New Faculty Spotlight: Vanessa Chen

Posted: May 23, 2017

Vanessa Chen
Whether through her research in humanizing machine systems, or connecting to students in the classroom, Vanessa Chen remains dedicated to finding the humanity in engineering. 

After gaining her doctorate in electrical and computer engineering (ECE) at Carnegie Mellon University, Chen said goodbye to Pennsylvania and eventually took an Assistant Professor position at The Ohio State University. 

Working in the department of ECE, she just wrapped up her first semester as an assistant professor teaching Advanced Topics in Analog VLSI Design, or ECE 7027. 

“[It] provides a good understanding how performance specifications and process technology limitations lead to implementation decisions,” Chen said. 

The class covered a comprehensive overview of systems like time-interleaved, delta-sigma, flash and folding, pipeline and SAR analog-to-digital-converters (ADCs). This fall semester, Chen teaches ECE 3020, or Introduction to Electronics.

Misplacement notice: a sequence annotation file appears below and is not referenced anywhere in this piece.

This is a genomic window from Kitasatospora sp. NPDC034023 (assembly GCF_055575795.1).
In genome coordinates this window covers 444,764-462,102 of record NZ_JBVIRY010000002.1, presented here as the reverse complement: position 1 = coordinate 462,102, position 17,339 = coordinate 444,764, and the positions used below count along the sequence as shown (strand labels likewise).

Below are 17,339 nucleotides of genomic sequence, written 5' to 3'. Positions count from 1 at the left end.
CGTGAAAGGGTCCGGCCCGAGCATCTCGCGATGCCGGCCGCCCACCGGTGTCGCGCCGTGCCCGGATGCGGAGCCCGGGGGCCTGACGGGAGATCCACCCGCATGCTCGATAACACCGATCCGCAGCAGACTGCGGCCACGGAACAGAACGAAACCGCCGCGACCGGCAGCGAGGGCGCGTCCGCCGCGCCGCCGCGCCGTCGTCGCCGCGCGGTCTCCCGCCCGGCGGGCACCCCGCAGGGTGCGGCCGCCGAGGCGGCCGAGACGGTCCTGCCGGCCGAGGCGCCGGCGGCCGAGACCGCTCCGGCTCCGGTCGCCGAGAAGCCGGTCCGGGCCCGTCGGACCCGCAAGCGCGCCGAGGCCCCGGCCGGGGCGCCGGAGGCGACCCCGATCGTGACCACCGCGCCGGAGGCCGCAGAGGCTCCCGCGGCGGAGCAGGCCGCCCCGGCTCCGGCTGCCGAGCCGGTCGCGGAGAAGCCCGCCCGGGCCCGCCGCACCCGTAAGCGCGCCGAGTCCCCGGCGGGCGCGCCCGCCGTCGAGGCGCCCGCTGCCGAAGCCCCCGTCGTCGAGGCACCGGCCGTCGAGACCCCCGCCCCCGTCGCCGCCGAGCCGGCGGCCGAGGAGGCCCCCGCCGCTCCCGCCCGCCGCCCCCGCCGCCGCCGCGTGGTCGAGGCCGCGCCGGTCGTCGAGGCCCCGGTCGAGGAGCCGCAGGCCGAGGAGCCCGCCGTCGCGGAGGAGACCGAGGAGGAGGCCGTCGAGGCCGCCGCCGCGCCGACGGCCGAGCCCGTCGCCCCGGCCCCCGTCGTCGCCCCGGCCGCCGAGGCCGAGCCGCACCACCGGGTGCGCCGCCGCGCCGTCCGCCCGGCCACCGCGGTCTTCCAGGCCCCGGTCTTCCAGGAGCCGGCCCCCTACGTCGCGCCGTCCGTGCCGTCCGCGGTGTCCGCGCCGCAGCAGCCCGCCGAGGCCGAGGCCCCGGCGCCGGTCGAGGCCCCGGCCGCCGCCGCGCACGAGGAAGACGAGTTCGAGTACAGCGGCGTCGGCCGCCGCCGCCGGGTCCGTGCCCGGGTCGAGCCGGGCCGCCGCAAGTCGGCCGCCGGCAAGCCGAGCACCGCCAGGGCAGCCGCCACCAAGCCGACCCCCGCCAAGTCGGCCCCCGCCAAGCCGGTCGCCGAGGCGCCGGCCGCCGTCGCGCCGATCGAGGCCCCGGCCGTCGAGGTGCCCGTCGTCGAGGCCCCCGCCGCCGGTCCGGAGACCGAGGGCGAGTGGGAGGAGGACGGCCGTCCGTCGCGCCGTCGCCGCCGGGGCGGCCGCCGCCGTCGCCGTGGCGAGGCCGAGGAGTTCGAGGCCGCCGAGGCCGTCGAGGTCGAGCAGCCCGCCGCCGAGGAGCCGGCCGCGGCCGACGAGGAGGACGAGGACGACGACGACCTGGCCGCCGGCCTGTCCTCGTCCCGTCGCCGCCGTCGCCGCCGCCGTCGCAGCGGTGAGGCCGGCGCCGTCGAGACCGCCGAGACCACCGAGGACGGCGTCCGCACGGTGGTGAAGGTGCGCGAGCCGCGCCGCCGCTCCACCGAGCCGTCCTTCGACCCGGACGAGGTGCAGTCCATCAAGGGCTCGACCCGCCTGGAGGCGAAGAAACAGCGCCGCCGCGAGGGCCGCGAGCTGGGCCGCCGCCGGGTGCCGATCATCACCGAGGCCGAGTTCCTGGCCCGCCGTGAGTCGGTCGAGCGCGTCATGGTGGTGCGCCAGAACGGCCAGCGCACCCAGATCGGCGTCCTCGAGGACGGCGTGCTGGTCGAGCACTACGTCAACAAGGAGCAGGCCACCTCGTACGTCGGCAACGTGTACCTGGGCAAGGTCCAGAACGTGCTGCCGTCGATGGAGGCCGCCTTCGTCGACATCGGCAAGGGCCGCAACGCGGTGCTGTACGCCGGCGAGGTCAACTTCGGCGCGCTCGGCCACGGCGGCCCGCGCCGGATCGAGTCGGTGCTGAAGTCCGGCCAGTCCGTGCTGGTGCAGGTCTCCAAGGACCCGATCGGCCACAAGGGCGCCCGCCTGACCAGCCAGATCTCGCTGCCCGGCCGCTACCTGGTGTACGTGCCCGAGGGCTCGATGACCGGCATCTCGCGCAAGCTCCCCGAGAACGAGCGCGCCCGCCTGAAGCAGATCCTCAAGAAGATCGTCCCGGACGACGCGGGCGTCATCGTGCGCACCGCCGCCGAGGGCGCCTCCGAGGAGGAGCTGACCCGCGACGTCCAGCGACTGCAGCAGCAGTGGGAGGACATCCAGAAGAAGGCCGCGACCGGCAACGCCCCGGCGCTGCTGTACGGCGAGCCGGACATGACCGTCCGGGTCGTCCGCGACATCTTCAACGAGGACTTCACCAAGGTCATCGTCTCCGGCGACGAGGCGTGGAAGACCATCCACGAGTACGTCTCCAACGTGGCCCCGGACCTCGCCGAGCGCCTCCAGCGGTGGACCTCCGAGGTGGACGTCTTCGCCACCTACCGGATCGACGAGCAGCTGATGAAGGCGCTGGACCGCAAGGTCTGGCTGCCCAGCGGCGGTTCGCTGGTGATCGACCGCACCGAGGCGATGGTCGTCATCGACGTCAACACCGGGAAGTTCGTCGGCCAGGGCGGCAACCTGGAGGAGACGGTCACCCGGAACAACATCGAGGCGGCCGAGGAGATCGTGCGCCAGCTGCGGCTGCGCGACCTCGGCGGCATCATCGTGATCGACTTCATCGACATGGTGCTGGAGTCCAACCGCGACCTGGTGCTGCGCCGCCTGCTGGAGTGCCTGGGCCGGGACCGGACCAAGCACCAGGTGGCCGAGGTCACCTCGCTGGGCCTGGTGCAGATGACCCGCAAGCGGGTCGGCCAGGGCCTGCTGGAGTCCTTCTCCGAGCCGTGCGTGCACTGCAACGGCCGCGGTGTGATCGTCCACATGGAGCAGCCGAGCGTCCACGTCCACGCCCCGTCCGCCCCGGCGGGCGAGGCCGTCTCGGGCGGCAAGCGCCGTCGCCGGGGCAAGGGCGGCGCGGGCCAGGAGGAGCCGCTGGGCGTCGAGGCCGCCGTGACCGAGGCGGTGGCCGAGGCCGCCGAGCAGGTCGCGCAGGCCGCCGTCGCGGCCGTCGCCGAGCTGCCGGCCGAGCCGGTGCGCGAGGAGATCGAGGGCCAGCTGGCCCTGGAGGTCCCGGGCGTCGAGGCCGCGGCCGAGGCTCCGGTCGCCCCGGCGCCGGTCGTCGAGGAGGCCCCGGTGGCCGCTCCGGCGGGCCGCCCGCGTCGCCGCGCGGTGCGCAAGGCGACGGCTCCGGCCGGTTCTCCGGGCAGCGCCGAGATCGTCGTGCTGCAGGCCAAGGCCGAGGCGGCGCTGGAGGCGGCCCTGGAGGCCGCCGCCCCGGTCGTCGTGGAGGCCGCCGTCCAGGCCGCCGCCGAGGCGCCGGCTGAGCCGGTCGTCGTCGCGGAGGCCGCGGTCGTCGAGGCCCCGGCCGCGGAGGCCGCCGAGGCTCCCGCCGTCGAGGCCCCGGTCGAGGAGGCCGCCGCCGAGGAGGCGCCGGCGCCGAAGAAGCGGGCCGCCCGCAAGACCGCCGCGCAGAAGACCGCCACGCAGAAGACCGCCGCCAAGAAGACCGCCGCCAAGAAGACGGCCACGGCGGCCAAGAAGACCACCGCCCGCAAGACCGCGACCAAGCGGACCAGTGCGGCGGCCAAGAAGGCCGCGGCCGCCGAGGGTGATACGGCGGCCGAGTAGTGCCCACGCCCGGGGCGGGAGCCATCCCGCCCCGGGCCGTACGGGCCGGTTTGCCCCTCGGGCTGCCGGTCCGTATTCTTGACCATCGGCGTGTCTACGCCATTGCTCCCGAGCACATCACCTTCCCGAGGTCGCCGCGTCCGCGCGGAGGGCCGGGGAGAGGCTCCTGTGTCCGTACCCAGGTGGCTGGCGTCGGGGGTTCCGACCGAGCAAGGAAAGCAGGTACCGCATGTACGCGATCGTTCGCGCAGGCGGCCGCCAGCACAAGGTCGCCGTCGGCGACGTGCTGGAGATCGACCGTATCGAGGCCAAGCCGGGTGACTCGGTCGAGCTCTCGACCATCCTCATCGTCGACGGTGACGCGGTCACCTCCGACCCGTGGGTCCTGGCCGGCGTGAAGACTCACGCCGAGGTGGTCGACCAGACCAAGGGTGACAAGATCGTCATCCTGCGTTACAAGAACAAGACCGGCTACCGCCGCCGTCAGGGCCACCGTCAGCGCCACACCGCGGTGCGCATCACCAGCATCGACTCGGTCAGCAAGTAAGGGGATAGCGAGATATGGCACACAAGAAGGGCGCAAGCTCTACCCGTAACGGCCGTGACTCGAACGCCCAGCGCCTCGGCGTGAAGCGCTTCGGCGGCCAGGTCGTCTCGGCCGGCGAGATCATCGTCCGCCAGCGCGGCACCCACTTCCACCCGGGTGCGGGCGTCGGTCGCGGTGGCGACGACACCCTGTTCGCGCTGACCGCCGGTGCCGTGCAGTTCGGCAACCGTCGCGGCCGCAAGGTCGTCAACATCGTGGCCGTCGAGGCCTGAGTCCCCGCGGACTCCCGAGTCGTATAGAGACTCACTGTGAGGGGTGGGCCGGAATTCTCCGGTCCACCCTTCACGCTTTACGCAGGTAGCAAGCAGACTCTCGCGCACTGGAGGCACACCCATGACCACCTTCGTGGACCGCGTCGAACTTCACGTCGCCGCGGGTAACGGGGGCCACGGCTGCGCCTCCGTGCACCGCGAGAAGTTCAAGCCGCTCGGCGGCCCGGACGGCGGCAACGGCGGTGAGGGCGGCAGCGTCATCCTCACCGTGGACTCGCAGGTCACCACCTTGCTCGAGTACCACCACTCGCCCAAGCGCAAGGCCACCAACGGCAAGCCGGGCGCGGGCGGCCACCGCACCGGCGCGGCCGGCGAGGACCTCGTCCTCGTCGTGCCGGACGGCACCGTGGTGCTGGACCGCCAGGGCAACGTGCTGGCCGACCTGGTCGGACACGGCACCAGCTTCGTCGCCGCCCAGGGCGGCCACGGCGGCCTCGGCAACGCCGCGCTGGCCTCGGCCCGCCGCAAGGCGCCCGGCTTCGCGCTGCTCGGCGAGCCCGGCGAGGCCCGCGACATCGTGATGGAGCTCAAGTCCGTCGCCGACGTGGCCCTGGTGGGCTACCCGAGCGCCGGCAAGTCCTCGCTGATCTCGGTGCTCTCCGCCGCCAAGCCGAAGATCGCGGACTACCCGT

No matter the class, students remain her top priority.

“[I enjoy] working with bright students on interesting projects,” Chen said. “And helping students become successful researchers and engineers.” 

Lately, Chen is very engaged with her research program on world-to-information interfaces. 

“My research interest include low-power circuit designs and self-healing algorithms,” said Chen. “The ultimate goal is to integrate sensing, computing and communication in a single platform.” 

She hopes to use the single platform to create a more advanced interaction between humans and machines, and even machines with other machines. 

“This research is expected to enable the possibilities of personal biomedicine, for better quality of life, through ubiquitous sensing and cloud computing,” Chen said. 

Plus, the department has taken quite a liking to her fact-findings. In the spring of 2018, Chen will teach a new course she developed based on her research. Integrated Circuit Design of Data Converters and Phase-Locked Loops, or ECE 7020, overviews the most recent system architectures and provides real life case studies for further understanding of the content. 

Apart from her new course and research, Chen has even more goals. She hopes to collaborate more with other faculty members on projects or research. 

“In the circuit area there are faculty who work on power management and RF/sensor front-ends,” said Chen. “It would be great to team up with them and work on a project that has a bigger impact on the society.” 

For more information on Chen, her research and teachings visit:

Article by ECE Student PR Writer, Lydia Freudenberg